The pouring step further comprises applying a vacuum to the stacked and poured plurality of leadframes for a first period of time. The stacked and poured plurality of leadframes are then pressed with a predetermined amount of pressure. Finally, the stacked and poured plurality of leadframes are heated to a predetermined temperature for a second period of time. After removal from the high temperature bake, the edges of said stacked and poured plurality of leadframes are ground to desired dimension and flatness.
A more complete understanding of the Z-axis conductive backing for acoustic transducers using etched leadframes will be afforded to those skilled in the art, as well as a realization of additional advantages and objects thereof, by a consideration of the following detailed description of the preferred embodiment. Reference will be made to the appended sheets of drawings which will first be described briefly.
FIG. 1 illustrates a perspective view of an acoustic transducer array;
FIG. 2 illustrates a top sectional view of the acoustic transducer array, as taken through the section 2--2 of FIG. 1;
FIG. 3 illustrates a patterned leadframe having a plurality of conductive trace elements;
FIG. 4 illustrates a patterned leadframe having a spacer element;
FIG. 5 illustrates a patterned leadframe having an end element;
FIG. 6 illustrates a single substrate containing a plurality of patterned leadframes;
FIG. 7 illustrates a cross-sectional top view of a stack of patterned leadframes;
FIG. 8 illustrates a stack of leadframes disposed on an assembly fixture;
FIG. 9 illustrates a top view of the assembly fixture;
FIG. 10 illustrates a stack of leadframes disposed on the assembly fixture during curing of the acoustic attenuating material;
FIG. 11 illustrates a sectional top view of a cured backing layer assembly;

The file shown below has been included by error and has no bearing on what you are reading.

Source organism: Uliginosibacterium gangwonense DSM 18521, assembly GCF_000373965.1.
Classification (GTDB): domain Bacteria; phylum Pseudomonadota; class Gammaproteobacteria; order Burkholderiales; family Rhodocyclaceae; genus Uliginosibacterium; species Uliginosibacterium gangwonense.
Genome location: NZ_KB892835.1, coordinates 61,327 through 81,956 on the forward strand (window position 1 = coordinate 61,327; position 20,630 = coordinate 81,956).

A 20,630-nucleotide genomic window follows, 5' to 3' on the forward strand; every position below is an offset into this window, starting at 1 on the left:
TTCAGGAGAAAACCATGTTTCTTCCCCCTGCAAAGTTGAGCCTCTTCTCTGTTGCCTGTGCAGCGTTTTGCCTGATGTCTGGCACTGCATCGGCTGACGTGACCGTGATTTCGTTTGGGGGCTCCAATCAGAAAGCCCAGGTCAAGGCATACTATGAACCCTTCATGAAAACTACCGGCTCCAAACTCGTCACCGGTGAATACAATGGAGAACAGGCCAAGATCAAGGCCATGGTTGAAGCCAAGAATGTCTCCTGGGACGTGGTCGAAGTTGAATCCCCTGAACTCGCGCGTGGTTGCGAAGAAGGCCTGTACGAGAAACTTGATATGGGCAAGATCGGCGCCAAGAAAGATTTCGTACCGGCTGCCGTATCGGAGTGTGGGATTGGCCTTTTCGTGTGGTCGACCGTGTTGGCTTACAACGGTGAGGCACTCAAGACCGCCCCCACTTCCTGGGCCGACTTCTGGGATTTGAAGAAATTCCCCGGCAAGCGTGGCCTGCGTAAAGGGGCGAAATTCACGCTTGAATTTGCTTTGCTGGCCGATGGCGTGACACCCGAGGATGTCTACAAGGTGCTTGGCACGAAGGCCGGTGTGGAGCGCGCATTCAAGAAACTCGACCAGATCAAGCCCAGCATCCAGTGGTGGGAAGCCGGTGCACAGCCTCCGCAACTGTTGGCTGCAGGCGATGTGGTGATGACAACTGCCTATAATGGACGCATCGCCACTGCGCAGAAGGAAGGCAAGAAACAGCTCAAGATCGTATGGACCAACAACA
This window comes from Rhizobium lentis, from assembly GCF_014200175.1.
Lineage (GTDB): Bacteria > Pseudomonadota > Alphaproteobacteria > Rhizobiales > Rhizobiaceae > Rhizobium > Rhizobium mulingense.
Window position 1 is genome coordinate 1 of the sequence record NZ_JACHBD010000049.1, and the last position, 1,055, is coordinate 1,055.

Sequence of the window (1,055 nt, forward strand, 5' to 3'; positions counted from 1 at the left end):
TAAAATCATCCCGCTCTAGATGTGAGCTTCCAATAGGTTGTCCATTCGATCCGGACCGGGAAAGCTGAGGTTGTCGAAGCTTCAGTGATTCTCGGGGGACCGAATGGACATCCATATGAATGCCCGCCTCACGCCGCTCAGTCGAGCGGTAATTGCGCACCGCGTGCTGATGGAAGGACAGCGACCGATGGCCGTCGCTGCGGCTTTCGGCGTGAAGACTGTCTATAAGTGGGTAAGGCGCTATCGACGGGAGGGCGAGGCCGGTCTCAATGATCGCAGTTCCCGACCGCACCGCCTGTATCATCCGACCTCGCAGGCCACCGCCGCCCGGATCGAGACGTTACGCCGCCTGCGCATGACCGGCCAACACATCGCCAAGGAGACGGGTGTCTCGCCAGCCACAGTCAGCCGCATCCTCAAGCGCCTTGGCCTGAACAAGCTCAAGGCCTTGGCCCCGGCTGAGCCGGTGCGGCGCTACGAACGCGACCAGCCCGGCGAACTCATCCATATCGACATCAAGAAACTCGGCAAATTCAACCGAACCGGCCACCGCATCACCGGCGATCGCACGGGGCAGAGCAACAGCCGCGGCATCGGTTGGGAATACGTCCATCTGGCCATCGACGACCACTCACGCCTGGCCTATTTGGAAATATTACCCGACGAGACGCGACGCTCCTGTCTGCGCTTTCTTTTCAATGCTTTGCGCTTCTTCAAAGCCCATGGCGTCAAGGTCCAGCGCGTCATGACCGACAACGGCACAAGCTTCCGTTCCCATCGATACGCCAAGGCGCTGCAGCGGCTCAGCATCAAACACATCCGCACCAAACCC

FIG. 12 illustrates a sectional side view of the cured backing layer assembly having insulating spacer bars;
FIG. 13 illustrates a sectional side view of the cured backing layer aligned for attachment of a piezoelectric transducer layer;
FIG. 14 illustrates an isometric view of a plurality of conductors disposed within a backing layer;
FIG. 15 illustrates a sectional side view of a finished backing layer having piezoelectric elements and a matching layer attached thereto;
FIG. 16 illustrates an alternative embodiment of the backing layer in which conductive elements of the leadframes extend outwardly of the acoustic attenuating material;
FIG. 17 illustrates a sectional side view of the alternative embodiment of the backing layer illustrating the electrical conductors extending outwardly of the acoustic attenuating material;
FIG. 18 illustrates an alternative embodiment of a leadframe having narrowed end portions;
FIG. 19 illustrates a sectional end view of the alternative leadframe of FIG. 18, as taken through the section 19--19;
FIG. 20 illustrates a sectional end view of a second alternative leadframe, as taken through the section 19--19 of FIG. 18;
FIG. 21 illustrates a sectional end view of a third alternative leadframe, as taken through the section 19--19 of FIG. 18;
FIG. 22 illustrates a fourth alternative embodiment of the leadframe;
FIG. 23 illustrates a sectional end view of the fourth alternative embodiment of the leadframe, as taken through the section 23--23 of FIG. 22;
FIG. 24 illustrates a fifth alternative embodiment of the leadframe having a tapered cross-section; and
FIG. 25 illustrates a sixth alternative embodiment of the leadframe having expanding pitch.
This invention provides an improved method for fabricating an acoustic attenuating backing layer that provides electrical interconnection between elements of an acoustic transducer array and corresponding contacts of an electrical circuit element. The method is readily adaptable for large transducer arrays having high numbers of piezoelectric elements with relatively small pitch.